Tone down political attacks and make the rule of law sacrosanct
| Oct 11th 2020 | 2 min read
With two years to the General Election, Kenya is already in a complex political situation.
To begin with, the ruling party has disintegrated, the Cabinet is divided down the middle and the country gripped by an impulsive poll fever.
The Building Bridges Initiative (BBI) team completed its work, signaling a strong resolve to amend the Constitution. We’ve seen rallies against and pro-BBI amid palpable political and ethnic divisions.
Kenyans may well wish things were much different. They must, however, grasp the nettle and deal with these emerging challenges that threaten the nation’s social fabric.
But first, President Uhuru Kenyatta and his deputy William Ruto should rise to the occasion. Let them iron out their differences and heal rifts in their camps in order not to ruin their shared vision.
Public exchanges between top officials and politicians allied to the President and ODM leader Raila Odinga on one hand and Ruto on the other, bode ill for service delivery.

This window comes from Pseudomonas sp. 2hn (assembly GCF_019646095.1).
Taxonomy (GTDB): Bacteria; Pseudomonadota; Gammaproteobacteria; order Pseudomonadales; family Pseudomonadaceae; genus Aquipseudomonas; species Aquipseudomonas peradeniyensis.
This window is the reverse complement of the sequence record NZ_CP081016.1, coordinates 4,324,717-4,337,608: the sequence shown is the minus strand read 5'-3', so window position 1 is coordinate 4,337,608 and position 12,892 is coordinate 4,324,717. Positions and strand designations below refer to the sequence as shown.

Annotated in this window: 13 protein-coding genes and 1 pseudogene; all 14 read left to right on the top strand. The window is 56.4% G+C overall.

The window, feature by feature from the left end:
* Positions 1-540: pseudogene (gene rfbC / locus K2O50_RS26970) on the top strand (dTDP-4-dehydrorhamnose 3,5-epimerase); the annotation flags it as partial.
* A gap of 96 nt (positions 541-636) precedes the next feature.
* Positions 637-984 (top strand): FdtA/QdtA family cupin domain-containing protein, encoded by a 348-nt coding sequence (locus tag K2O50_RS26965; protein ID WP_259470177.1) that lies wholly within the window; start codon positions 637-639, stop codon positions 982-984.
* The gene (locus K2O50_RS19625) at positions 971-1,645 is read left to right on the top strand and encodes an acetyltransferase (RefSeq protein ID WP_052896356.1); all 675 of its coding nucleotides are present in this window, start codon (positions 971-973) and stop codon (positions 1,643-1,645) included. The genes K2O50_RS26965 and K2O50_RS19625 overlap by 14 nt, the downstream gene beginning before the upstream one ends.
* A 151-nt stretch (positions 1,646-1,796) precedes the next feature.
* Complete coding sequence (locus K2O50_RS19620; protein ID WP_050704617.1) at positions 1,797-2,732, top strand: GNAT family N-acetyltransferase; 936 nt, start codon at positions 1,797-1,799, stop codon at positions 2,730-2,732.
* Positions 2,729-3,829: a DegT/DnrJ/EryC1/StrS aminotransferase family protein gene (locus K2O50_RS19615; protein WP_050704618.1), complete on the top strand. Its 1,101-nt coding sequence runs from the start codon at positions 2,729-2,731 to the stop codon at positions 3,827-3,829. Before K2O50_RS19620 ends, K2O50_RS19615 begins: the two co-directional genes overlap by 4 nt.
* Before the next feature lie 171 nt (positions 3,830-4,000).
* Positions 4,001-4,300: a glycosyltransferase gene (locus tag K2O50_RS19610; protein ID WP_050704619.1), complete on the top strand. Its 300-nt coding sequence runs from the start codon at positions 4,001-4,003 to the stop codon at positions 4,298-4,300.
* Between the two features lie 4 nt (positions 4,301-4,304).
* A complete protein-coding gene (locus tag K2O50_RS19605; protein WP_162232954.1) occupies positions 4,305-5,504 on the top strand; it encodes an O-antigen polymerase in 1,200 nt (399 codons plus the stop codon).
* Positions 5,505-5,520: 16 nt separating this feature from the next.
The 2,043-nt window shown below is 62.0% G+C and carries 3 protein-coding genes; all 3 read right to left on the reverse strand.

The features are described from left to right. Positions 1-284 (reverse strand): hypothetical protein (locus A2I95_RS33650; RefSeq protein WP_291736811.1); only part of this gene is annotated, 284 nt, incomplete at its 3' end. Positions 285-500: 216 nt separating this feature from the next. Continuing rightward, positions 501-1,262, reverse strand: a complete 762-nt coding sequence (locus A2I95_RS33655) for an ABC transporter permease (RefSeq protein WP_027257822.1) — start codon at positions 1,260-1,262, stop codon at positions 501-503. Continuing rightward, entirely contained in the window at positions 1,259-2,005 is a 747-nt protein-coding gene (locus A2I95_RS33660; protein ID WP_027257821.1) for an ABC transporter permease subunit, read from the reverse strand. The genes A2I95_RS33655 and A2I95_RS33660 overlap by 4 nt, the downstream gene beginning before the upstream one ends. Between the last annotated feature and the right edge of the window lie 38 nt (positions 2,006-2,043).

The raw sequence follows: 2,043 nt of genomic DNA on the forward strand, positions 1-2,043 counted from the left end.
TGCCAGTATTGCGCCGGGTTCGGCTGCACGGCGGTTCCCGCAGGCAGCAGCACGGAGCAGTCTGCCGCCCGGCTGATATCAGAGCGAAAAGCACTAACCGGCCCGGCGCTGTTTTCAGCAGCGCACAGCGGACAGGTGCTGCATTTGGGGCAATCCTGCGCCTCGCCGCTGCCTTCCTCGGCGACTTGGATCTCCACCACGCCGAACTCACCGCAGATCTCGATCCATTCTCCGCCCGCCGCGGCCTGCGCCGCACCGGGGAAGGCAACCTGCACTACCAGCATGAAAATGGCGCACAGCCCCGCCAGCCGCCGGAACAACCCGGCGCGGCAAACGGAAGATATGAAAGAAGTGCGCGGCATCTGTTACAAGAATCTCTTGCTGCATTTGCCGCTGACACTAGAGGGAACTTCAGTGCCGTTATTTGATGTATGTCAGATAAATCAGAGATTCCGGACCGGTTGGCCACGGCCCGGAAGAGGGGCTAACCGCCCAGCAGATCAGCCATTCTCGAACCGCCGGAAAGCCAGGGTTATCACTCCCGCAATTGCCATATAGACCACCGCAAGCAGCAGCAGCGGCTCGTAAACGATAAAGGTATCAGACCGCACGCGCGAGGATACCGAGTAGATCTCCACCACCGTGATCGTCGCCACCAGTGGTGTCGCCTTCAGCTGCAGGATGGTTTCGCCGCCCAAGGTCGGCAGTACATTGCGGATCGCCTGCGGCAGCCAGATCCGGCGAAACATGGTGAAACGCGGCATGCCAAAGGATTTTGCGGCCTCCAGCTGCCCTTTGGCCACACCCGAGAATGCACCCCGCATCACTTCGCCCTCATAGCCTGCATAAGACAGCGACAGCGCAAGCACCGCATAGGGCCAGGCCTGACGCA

There is fear if this trend continues, the Jubilee administration will fail and will only be remembered in ignominy years to come.
While full attention should be on the most pressing issues, including Covid-19, impunity and resultant self-entitlement by politicians seem to be quickly undermining our vigorous democracy.
DP Ruto has tended to attack the very government he serves. While free to air their views, Raila and Ruto together with their supporters should tone down political attacks. The attacks aren’t helpful.
It’s time to put a stop to the ongoing name-calling, political intolerance, early campaigns that derail government agenda, selective application of the law by security agencies and raw ambitions that only serve to destroy a society.
Our constitution is sacrosanct. The government’s central role is to enforce law and order. Let’s not use the law to stifle basic rights and erect hurdles on path of others. No one should exit at the behest of an individual or institution.
Many would say the Jubilee administration has showed worrying intolerance for independent media in the eight years it has been in power. The nexus between threats to media and politics in Kenya remains troublingly unrestrained.
The coming months will be tricky if we don’t make amends. We urge every Kenyan to take personal responsibility for the future of their country.
Time to cut non-essential spendingKenya’s debt has officially clocked Sh7 trillion after the National Treasury borrowed some Sh374 billion to plug a budget hole occasioned by Covid-19
When Njonjo almost resigned over coffee smugglersKnown as the era of black gold, it began in 1976 when Ugandan farmers decided to sell their coffee in the private market.
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